Right now I have a temporary 'roommate'. I'm not sure if you remember my picture post about Cloudland Canyon and The Sailor. I had written him off and deleted his number after the plans we made for my birthday and Halloween didn't work out because he blew me off. I had to ask who he was when he called on Monday November 8 since I had deleted his number. He was letting me know he was on his way to work on an oil rig in Louisiana because he got kicked off the ship when they docked in Knoxville. I have no idea what madness led me to invite him over but that's what happened. He took the Greyhound to the bus station and has been here since. This Monday will be 3 weeks. We get along well under the same roof. He does handyman work around the house until he figures out what he's going to do. He has his own room and I have mine. We are intimate and have tried sleeping in the same bed but it usually works out better if we don't. Besides, people need to have their personal space anyway.

I always thought my idea home would have 2 master bedrooms that way my husband and I could each have our own room and bathroom. I think if I ever do get married again or end up long term with someone I would like that. I like things the way I like them and prefer not to share certain spaces or at least have the status quo maintained in that space.

That's not to say The Sailor and I haven't had a few mishaps. I took him to The Melting Pot the other night and he was so uncomfortable and felt so out of place that his douchebaggery which I had attributed to hanging out with drunken sailors on the ship resurfaced and ran rampant. But I digress.

I think this situation works because I've made it clear that he's welcome here but that he can leave at any time. I've discovered the more freedom a person has the more likely they are to feel comfortable and not try to get away because they don't feel trapped. I've also made it clear that he doesn't have to furnish 'the boyfriend experience' to stay here. Sure, I like being intimate and hugging, kissing, cuddling, haviing sex but I can do without that as well. It's a nice perk but not a necessity.

I see my home as a safe. sane space for me to be in. Sometimes I prefer to stay in because the world out there is so chaotic and other times I need to go home so I can recharge. It's both for me. But it's also not static. Sometimes I like to go go go and be out more than others and other times I'm more reclusive which doesn't always correlate to my depression and anxiety.

camilleyun ══╣╠══
Also, something I find very interesting in this living experience/experiment is how The Sailor sees me. He says I am a patient, tolerant, giving, nonjudgmental, reasonable person who has allowed him multiple chances after making mistakes. When I told Jaci this she joked if he had a clue who I am. I guess people see different sides of me depending on perspective. While the words he chose aren't ones I'd have chosen myself since I do have low self-esteem and am using to others telling me how negative I am, it's so nice to hear someone have a different opinion and say I am a happy, positive person instead of negativem dark, and twisty. In retrospect, I guess I have been happy and positive with him because the encironment, situation, and company have brought that out in me. If I had to tell Jaci one more time to leavethe laundry room door open so the cats can get to the litter box we were going to have a huge problem.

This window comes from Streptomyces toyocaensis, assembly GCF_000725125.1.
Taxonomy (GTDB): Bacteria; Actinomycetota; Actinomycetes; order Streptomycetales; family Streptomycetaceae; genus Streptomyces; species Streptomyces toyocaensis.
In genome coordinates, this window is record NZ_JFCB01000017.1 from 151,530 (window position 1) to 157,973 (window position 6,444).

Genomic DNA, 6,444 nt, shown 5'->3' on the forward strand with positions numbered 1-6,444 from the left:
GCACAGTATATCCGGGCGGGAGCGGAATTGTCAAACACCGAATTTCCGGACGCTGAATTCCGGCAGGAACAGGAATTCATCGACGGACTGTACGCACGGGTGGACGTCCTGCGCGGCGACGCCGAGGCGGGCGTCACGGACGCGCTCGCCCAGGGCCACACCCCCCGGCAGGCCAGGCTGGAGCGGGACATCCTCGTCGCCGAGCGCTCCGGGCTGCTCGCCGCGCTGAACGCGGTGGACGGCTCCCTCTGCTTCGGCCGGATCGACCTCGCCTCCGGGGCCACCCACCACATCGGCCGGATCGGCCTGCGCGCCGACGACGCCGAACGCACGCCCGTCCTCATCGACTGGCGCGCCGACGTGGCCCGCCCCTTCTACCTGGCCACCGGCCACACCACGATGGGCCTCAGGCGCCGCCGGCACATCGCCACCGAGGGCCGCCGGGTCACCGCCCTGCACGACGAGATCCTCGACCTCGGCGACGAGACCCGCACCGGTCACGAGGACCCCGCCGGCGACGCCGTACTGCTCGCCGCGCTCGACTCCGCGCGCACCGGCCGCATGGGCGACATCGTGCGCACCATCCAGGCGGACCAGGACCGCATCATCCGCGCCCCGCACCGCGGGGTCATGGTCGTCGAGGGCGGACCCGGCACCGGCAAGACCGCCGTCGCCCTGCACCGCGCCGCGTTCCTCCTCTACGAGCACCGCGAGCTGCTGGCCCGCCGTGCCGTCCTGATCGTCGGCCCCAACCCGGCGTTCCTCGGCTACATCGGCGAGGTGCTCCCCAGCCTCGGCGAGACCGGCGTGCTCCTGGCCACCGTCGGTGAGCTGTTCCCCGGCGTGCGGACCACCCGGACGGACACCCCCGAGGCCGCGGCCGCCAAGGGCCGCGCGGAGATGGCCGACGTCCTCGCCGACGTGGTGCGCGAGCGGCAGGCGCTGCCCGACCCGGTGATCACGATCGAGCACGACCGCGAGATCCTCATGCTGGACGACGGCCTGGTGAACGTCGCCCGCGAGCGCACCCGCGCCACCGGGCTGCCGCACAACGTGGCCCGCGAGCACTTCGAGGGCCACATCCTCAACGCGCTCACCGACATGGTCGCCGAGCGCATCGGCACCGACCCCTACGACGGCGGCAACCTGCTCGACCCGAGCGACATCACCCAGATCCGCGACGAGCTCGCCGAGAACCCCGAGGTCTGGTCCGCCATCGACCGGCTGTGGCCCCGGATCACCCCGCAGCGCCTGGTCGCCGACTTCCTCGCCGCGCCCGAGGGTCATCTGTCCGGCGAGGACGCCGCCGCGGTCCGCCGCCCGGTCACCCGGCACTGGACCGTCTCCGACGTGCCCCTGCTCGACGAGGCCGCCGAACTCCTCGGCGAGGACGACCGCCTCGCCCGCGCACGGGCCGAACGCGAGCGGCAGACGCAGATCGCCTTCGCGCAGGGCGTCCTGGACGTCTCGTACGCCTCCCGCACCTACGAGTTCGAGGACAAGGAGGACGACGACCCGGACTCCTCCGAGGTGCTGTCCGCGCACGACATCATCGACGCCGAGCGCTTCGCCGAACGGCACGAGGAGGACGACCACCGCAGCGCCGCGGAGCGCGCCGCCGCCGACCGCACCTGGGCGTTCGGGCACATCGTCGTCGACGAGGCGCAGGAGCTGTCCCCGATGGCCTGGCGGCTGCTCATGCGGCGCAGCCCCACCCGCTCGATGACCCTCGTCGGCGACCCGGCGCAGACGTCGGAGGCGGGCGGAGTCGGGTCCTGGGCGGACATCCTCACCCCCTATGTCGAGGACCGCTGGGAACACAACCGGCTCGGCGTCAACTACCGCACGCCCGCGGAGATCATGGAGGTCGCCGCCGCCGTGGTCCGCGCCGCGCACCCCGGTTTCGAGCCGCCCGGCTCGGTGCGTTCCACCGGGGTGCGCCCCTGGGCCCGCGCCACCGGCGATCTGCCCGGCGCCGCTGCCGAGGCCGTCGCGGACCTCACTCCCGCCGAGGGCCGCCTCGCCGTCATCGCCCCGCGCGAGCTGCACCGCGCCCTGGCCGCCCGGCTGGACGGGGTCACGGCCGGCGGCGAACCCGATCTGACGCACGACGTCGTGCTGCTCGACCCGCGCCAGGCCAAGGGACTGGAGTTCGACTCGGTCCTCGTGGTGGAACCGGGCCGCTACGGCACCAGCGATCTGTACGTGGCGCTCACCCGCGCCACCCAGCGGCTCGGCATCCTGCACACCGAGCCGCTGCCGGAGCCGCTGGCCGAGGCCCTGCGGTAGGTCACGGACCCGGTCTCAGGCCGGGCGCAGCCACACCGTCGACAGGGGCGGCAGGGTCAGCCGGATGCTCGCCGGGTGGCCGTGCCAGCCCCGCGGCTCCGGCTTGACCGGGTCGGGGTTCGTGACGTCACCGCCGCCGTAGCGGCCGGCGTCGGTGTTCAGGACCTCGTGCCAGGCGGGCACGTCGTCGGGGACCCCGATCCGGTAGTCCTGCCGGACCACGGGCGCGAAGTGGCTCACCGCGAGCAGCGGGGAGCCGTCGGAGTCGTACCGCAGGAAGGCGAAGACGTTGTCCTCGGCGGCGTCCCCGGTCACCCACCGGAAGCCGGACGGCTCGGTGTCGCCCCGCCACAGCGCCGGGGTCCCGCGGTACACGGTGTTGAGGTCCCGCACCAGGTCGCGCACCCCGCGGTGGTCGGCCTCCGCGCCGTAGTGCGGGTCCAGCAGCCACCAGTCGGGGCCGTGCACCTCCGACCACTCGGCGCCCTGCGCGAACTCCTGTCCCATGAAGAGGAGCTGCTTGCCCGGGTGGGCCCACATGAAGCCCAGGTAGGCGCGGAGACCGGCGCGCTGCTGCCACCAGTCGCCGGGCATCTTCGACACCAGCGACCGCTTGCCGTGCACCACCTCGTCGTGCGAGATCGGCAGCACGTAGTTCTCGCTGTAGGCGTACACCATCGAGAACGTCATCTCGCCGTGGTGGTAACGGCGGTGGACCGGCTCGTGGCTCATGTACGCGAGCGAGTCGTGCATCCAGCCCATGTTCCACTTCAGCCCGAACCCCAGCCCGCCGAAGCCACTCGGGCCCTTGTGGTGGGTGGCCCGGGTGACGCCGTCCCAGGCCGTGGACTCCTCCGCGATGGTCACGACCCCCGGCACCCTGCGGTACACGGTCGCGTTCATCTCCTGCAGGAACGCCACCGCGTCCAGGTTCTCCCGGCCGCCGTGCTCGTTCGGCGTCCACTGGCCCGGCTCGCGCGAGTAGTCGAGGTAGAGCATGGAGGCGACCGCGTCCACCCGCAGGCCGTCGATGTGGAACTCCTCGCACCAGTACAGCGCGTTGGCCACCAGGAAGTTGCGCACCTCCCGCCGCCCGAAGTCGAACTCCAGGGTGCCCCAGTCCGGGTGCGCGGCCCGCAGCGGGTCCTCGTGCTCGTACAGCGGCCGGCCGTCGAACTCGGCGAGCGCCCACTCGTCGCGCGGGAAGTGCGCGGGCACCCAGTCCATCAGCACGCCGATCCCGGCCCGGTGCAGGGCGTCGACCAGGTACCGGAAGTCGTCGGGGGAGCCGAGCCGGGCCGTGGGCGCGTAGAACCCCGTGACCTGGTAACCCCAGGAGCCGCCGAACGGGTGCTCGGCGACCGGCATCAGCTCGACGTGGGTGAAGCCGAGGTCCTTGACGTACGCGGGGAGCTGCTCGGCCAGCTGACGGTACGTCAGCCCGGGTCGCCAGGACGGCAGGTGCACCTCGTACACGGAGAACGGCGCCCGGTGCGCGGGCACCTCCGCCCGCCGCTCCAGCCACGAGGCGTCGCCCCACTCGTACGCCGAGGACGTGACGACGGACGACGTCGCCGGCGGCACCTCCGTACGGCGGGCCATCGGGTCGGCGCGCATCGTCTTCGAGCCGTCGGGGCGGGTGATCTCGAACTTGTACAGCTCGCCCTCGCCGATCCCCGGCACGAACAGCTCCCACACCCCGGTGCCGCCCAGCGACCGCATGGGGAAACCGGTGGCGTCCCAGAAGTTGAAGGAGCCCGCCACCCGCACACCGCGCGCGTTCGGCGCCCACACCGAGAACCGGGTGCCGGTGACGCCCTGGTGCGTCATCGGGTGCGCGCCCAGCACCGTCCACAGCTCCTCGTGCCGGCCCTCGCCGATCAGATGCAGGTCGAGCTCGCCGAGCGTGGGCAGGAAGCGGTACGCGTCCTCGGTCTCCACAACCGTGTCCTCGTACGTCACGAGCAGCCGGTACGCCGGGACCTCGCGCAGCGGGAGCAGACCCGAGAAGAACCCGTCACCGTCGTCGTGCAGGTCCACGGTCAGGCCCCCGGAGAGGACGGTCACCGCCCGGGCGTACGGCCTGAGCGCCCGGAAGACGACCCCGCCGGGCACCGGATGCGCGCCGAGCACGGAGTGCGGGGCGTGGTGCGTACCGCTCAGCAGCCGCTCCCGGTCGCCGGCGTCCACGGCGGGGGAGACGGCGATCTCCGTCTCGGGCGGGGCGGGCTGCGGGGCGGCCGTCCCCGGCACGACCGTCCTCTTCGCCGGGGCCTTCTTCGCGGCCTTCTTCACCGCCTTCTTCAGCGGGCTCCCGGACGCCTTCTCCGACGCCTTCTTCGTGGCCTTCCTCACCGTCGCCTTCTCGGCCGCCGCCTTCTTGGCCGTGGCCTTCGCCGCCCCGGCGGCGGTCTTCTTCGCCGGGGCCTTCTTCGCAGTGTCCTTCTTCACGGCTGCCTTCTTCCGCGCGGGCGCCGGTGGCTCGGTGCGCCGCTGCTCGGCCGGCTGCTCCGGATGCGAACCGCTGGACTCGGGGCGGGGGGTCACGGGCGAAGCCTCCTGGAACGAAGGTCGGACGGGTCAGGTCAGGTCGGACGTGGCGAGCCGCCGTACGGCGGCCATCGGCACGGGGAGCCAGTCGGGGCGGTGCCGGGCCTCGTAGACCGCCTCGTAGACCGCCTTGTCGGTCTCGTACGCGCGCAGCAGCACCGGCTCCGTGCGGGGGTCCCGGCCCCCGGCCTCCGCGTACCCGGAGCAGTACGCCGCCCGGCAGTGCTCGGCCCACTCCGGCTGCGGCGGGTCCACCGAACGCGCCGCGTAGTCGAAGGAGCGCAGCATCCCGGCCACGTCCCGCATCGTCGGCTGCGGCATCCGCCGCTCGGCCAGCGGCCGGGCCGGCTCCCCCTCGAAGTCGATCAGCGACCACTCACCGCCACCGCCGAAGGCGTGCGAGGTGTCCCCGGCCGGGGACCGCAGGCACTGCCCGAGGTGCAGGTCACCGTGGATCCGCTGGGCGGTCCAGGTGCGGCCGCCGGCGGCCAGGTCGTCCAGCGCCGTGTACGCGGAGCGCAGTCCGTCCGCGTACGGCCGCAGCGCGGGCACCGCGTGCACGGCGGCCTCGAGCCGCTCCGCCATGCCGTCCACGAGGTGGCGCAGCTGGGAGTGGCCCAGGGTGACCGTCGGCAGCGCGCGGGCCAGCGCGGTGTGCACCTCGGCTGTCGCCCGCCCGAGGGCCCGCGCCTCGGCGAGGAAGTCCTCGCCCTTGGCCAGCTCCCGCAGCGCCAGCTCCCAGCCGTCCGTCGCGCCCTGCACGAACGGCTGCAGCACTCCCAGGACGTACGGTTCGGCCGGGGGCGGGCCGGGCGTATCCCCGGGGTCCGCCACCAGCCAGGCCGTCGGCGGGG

isarma ══╣╠══
I don't see why you can't have that, so long as you communicate what you need and want. I've lived with lots of people communally and others were gone quite a bit. I'm probably half and half. I'm naturally social and out quite a bit, but home more often than I would be otherwise, probably, with my kids. And when I am home? I often don't want to talk to anyone. Or perhaps just snuggle and watch TV and not talk.
xochitl ══╣mona lisa╠══
I'm exactly like that, which is why I'd live alone if I could afford it.

Over the summer one of my housemates (I jumped around a lot because I was homeless) accused me of being passive aggressive and ignoring him because I would sit in my room with the door shut to watch Netflix and eat meals (the ones I did eat at home).
kiwi ══╣╠══
I've had roommates with the wanderlust blood in them while I, admittedly, am a "home is my sanctuary" type. What was interesting is that we had two different work lives: she was doing computer work, in a cubicle, whereas I was teaching at the time in a classroom that I can only describe as "sheer chaos". At the end of the day, she was clawing at her skin, trying to get out of the monotony of her day, where I was desperate to go hide for a few hours, where nobody could find me and where I didn't have to deal with the things I had to deal with as a teacher. In that sense, being roommates worked for us - she would go out until late, I would retreat home and hide.

We don't live together anymore, but home is still my sanctuary, and in that, I'm probably the opposite of you. I love being out but it's exhausting after the crazy days I have at work. (I'll be curious to see if this changes as I head back to school full time.) Ex-roommate is now a stay-at-home mom but I think I see that little glimmer of wanderer in her still from time to time. It's hard because I want her to be true to herself, but I don't want her to hurt her child.

I think you can have what you want. Because I don't believe you're alone in wanting what you want - it's just a matter of finding others who truly, honestly want the same things as you and who are up front and faithful enough to themselves and their desires to tell you that.
lorelei_sakti ══╣jessica╠══